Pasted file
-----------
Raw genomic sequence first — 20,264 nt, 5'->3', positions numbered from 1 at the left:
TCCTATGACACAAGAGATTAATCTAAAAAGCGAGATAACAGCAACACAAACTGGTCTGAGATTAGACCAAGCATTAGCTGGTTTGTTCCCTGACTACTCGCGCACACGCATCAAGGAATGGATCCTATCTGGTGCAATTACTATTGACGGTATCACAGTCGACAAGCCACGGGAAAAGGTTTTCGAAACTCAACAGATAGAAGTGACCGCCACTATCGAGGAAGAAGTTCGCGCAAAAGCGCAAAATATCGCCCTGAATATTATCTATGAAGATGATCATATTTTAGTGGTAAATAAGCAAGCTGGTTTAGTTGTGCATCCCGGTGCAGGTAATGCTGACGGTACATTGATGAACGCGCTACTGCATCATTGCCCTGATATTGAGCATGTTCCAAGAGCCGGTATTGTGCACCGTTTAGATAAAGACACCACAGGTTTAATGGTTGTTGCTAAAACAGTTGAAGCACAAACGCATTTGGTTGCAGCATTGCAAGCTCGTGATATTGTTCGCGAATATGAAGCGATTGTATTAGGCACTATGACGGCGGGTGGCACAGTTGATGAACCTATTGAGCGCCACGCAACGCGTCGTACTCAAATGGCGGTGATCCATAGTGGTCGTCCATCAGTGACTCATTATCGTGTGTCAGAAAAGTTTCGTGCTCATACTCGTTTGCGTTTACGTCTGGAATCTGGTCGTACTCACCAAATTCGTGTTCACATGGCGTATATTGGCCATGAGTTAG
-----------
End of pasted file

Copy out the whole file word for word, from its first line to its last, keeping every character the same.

Raw genomic sequence first — 20,264 nt, 5'->3', positions numbered from 1 at the left:
TCCTATGACACAAGAGATTAATCTAAAAAGCGAGATAACAGCAACACAAACTGGTCTGAGATTAGACCAAGCATTAGCTGGTTTGTTCCCTGACTACTCGCGCACACGCATCAAGGAATGGATCCTATCTGGTGCAATTACTATTGACGGTATCACAGTCGACAAGCCACGGGAAAAGGTTTTCGAAACTCAACAGATAGAAGTGACCGCCACTATCGAGGAAGAAGTTCGCGCAAAAGCGCAAAATATCGCCCTGAATATTATCTATGAAGATGATCATATTTTAGTGGTAAATAAGCAAGCTGGTTTAGTTGTGCATCCCGGTGCAGGTAATGCTGACGGTACATTGATGAACGCGCTACTGCATCATTGCCCTGATATTGAGCATGTTCCAAGAGCCGGTATTGTGCACCGTTTAGATAAAGACACCACAGGTTTAATGGTTGTTGCTAAAACAGTTGAAGCACAAACGCATTTGGTTGCAGCATTGCAAGCTCGTGATATTGTTCGCGAATATGAAGCGATTGTATTAGGCACTATGACGGCGGGTGGCACAGTTGATGAACCTATTGAGCGCCACGCAACGCGTCGTACTCAAATGGCGGTGATCCATAGTGGTCGTCCATCAGTGACTCATTATCGTGTGTCAGAAAAGTTTCGTGCTCATACTCGTTTGCGTTTACGTCTGGAATCTGGTCGTACTCACCAAATTCGTGTTCACATGGCGTATATTGGCCATGAGTTAG